With two outs in the top of the seventh, Rangers catcher J.P. Arencibia lofted a shallow fly ball to right field. Wil Myers dove and seemed to control the ball, but first-base umpire Hunter Wendelstedt ruled that the ball had hit the artificial surface.
Myers made it clear that he thought he caught the ball, so Maddon wasted little time in issuing the challenge after walking onto the field.
"I knew he had caught it," Rangers manager Ron Washington said. "I was just waiting for the umpire to determine that."
The umpires retreated near the visiting dugout at Tropicana Field and 1 minute and 45 seconds after play was stopped, the ruling came back that turned Arencibia's single into an inning-ending out.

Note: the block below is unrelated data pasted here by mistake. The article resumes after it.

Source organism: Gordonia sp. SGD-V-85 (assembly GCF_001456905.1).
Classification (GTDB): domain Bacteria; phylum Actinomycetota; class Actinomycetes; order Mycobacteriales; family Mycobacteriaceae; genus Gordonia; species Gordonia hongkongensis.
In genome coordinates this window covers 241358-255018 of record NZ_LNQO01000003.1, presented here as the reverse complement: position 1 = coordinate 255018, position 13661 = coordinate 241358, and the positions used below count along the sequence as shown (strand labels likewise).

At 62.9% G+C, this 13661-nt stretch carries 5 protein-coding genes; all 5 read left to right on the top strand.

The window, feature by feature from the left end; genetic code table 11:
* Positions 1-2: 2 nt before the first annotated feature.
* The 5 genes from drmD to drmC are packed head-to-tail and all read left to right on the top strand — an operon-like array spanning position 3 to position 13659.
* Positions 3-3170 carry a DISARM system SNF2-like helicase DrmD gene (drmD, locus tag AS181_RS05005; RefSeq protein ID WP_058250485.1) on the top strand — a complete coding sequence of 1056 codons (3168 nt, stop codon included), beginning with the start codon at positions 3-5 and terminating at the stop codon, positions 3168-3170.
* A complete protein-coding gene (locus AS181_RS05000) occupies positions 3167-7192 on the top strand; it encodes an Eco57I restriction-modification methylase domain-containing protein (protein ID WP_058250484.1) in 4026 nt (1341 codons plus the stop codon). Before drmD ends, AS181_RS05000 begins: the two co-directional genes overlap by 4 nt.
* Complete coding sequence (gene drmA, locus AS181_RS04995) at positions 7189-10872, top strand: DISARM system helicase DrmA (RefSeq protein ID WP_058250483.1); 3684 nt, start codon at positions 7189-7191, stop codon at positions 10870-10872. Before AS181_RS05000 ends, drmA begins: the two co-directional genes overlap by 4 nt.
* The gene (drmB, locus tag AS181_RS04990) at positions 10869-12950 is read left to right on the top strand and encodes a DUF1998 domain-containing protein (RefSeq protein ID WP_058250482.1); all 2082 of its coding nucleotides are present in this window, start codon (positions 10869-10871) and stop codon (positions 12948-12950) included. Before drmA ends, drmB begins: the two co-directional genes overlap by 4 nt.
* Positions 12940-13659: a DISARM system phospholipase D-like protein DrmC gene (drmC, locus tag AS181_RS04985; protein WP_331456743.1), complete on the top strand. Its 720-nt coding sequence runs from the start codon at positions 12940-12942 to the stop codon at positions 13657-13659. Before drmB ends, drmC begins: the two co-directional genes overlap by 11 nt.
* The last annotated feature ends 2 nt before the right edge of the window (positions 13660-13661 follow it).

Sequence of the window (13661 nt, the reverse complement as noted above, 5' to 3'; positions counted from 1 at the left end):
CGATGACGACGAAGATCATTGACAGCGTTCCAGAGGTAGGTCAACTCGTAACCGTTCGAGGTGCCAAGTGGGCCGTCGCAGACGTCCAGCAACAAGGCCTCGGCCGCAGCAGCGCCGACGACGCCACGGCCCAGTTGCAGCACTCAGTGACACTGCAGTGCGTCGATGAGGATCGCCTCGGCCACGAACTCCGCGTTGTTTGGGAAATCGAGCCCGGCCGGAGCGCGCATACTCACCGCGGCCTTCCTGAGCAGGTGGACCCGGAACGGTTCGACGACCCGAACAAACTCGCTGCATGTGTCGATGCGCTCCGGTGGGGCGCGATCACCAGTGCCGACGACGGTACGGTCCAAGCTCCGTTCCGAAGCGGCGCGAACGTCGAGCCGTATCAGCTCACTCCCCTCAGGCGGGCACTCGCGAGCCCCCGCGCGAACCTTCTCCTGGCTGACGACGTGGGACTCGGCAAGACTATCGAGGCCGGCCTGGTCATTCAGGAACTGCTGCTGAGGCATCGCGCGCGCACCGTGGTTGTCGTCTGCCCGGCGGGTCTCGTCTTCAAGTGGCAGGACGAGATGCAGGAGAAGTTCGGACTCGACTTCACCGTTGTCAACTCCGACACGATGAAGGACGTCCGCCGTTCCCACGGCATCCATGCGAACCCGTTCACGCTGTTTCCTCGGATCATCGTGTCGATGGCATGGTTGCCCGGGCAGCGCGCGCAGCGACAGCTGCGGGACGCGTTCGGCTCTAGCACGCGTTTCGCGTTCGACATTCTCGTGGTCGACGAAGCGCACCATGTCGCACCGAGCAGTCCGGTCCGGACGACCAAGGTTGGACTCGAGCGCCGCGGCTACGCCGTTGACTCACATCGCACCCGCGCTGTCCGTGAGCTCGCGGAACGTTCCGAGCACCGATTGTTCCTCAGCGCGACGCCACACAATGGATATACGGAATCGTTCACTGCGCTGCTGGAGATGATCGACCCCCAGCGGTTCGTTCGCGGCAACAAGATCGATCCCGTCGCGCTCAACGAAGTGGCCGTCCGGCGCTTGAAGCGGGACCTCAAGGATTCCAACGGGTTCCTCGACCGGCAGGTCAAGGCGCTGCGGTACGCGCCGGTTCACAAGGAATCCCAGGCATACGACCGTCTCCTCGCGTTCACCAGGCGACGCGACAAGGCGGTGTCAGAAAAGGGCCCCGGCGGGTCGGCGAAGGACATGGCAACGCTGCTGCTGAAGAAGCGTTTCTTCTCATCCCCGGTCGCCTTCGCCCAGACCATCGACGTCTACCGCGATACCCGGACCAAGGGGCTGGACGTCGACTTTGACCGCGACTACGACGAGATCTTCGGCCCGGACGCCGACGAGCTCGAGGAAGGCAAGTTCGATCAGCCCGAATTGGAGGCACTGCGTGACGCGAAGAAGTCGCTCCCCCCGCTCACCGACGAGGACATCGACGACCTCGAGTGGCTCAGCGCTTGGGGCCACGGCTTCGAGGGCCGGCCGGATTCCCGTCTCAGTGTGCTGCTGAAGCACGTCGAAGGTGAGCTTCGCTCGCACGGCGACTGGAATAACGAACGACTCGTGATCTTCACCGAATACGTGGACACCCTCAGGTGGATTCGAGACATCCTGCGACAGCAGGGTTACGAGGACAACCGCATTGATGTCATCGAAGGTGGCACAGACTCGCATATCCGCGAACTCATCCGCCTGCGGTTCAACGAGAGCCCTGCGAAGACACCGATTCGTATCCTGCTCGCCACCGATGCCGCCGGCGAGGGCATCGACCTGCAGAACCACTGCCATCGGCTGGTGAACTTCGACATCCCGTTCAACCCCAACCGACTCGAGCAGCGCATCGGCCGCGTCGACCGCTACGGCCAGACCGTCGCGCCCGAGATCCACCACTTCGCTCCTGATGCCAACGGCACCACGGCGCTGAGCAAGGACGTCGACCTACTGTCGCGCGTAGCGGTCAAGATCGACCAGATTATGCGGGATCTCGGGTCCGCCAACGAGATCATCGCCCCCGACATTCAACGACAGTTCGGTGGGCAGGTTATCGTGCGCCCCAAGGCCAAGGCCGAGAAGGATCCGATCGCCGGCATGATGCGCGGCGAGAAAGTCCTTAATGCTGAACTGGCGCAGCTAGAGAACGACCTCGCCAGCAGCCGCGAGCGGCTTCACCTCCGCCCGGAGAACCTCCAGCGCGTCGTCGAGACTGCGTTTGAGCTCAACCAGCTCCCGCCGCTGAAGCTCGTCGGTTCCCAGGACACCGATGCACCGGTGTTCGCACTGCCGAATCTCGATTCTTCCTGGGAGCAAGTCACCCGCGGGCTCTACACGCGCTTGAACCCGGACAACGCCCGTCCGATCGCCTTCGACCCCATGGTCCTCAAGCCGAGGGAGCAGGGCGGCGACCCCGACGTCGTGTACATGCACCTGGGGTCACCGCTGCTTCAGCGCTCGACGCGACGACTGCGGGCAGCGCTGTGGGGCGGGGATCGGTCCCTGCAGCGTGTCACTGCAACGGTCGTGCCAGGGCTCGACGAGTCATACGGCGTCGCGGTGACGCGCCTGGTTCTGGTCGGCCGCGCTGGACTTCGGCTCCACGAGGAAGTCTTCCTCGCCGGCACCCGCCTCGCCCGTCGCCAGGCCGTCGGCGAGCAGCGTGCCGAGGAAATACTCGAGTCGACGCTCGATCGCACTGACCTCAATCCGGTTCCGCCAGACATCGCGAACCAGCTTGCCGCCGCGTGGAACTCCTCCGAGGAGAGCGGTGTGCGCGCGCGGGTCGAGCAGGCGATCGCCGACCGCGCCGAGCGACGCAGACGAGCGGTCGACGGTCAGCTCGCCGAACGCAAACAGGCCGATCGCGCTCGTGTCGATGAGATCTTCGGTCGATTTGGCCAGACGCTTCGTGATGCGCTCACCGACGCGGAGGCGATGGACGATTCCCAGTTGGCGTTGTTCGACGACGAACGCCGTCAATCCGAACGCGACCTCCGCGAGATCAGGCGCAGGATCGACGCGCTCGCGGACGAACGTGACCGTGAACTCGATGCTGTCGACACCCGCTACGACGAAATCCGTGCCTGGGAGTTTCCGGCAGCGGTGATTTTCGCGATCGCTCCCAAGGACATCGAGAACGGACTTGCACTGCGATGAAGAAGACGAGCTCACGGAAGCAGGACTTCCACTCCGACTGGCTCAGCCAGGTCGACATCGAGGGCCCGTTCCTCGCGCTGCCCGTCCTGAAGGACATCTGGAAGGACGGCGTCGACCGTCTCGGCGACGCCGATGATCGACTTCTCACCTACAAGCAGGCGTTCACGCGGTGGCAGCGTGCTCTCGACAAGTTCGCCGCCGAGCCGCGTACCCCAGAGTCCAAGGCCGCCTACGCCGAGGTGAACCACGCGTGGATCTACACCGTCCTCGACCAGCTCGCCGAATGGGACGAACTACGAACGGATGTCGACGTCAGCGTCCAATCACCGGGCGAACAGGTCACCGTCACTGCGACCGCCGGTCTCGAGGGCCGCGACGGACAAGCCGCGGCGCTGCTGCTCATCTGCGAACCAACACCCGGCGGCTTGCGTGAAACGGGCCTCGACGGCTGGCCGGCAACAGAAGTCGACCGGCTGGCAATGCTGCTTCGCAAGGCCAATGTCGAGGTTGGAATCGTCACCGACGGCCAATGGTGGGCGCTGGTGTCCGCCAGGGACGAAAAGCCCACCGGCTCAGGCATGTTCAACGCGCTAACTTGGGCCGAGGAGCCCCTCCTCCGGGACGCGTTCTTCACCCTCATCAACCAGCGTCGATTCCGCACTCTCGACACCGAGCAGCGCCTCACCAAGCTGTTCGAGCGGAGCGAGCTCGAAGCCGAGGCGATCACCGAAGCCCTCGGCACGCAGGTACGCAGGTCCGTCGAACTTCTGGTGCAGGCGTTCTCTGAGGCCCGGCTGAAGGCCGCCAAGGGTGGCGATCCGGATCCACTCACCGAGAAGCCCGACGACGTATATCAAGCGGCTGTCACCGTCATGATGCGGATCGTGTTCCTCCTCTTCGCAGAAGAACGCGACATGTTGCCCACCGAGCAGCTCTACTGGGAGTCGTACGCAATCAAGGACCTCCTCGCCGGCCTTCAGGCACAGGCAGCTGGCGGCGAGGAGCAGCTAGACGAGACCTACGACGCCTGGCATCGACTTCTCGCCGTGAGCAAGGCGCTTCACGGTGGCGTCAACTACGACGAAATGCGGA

"Hunter saw a lot of white," Maddon said. "I said, 'I totally appreciate that, I understand what you're talking about. But I truly believe his glove is underneath the ball.'
"Hunter saw a lot of white, and that was his rationale. And I said, 'Listen, I get it. Let's just take a look at this one. I thought from my perspective in the dugout, I thought it was a catch. From Wil's reaction, I thought it was a catch. It was a catch."
Myers allowed that the play looked closer than he thought on the replay.
"It obviously hit my palm and rolled up my glove," Myers said. "That's what the umpire saw, at the tip of my glove. And luckily we got that overturned."
Prior to Friday night's game, Maddon had gone onto the field twice to talk to umpires while the Rays' video coordinator Chris Fernandez reviewed the tape. And on both occasions, Maddon returned to the dugout without issuing a challenge.
Bill Chastain is a reporter for MLB.com. This story was not subject to the approval of Major League Baseball or its clubs.